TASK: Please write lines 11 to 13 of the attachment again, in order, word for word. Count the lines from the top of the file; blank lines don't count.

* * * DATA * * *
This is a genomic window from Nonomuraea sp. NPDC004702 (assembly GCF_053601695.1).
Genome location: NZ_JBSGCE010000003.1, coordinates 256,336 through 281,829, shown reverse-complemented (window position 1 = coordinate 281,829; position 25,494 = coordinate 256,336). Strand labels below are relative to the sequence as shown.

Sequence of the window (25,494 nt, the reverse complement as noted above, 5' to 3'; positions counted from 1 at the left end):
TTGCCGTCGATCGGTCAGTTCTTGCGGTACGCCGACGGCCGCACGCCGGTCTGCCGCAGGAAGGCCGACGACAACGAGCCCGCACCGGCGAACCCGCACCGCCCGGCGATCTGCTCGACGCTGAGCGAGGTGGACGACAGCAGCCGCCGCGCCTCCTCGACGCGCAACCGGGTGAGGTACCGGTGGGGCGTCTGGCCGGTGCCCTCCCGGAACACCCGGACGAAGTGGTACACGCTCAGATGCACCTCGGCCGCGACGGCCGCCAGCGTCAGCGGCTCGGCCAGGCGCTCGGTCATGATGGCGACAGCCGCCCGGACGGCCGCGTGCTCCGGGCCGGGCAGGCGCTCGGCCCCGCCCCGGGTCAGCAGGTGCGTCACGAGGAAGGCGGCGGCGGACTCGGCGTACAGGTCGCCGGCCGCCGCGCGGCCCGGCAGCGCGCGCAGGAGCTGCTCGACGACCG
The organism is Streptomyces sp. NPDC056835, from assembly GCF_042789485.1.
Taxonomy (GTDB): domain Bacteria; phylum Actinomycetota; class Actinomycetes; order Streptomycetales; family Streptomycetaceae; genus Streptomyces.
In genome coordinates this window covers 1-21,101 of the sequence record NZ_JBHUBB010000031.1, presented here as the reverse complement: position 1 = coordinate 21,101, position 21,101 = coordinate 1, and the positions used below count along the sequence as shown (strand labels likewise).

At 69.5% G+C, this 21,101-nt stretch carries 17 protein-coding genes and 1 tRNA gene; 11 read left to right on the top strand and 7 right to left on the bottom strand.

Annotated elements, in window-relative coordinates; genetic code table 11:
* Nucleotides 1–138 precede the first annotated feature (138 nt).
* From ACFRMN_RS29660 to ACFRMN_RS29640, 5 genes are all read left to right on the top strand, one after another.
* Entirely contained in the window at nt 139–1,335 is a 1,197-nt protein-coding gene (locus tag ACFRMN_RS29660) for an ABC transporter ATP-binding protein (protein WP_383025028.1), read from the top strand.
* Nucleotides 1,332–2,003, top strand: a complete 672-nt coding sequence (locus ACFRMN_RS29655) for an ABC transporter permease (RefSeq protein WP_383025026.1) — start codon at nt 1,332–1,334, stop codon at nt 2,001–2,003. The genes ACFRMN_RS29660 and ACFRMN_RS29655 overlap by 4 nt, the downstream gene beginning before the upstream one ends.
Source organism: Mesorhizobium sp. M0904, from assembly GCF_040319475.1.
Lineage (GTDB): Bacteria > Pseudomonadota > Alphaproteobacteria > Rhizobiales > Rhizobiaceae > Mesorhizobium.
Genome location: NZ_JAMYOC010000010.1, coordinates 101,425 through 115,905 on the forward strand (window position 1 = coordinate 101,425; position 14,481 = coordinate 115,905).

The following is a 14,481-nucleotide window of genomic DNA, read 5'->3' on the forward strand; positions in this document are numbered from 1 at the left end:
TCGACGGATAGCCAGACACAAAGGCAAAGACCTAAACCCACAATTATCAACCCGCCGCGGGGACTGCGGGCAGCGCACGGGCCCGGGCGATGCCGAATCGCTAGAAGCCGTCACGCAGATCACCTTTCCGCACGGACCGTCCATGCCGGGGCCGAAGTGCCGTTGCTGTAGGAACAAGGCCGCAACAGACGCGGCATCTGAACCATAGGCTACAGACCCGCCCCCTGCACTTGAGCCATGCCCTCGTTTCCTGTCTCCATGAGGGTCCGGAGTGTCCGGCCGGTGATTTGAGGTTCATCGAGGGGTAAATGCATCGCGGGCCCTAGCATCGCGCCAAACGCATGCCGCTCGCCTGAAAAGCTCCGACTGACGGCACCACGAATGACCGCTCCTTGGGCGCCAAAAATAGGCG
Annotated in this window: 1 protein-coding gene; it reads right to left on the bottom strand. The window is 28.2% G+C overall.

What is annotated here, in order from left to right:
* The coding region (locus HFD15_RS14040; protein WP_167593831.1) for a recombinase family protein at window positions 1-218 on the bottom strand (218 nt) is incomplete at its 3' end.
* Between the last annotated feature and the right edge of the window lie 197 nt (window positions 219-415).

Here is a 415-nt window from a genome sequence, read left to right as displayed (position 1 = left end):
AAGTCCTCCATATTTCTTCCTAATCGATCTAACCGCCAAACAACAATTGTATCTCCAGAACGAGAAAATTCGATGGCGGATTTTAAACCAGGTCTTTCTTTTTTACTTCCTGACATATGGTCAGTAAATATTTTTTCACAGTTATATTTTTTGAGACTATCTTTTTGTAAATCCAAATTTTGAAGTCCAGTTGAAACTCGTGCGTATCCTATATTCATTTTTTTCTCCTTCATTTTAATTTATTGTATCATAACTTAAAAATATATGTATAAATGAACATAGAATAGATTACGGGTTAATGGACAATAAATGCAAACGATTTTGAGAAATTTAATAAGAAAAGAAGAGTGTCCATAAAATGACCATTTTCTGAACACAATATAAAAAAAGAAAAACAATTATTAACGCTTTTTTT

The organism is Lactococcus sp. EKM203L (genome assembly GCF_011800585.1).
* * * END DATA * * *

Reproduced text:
* From ACFRMN_RS29660 to ACFRMN_RS29640, 5 genes are all read left to right on the top strand, one after another.
* Entirely contained in the window at nt 139–1,335 is a 1,197-nt protein-coding gene (locus tag ACFRMN_RS29660) for an ABC transporter ATP-binding protein (protein WP_383025028.1), read from the top strand.
* Nucleotides 1,332–2,003, top strand: a complete 672-nt coding sequence (locus ACFRMN_RS29655) for an ABC transporter permease (RefSeq protein WP_383025026.1) — start codon at nt 1,332–1,334, stop codon at nt 2,001–2,003. The genes ACFRMN_RS29660 and ACFRMN_RS29655 overlap by 4 nt, the downstream gene beginning before the upstream one ends.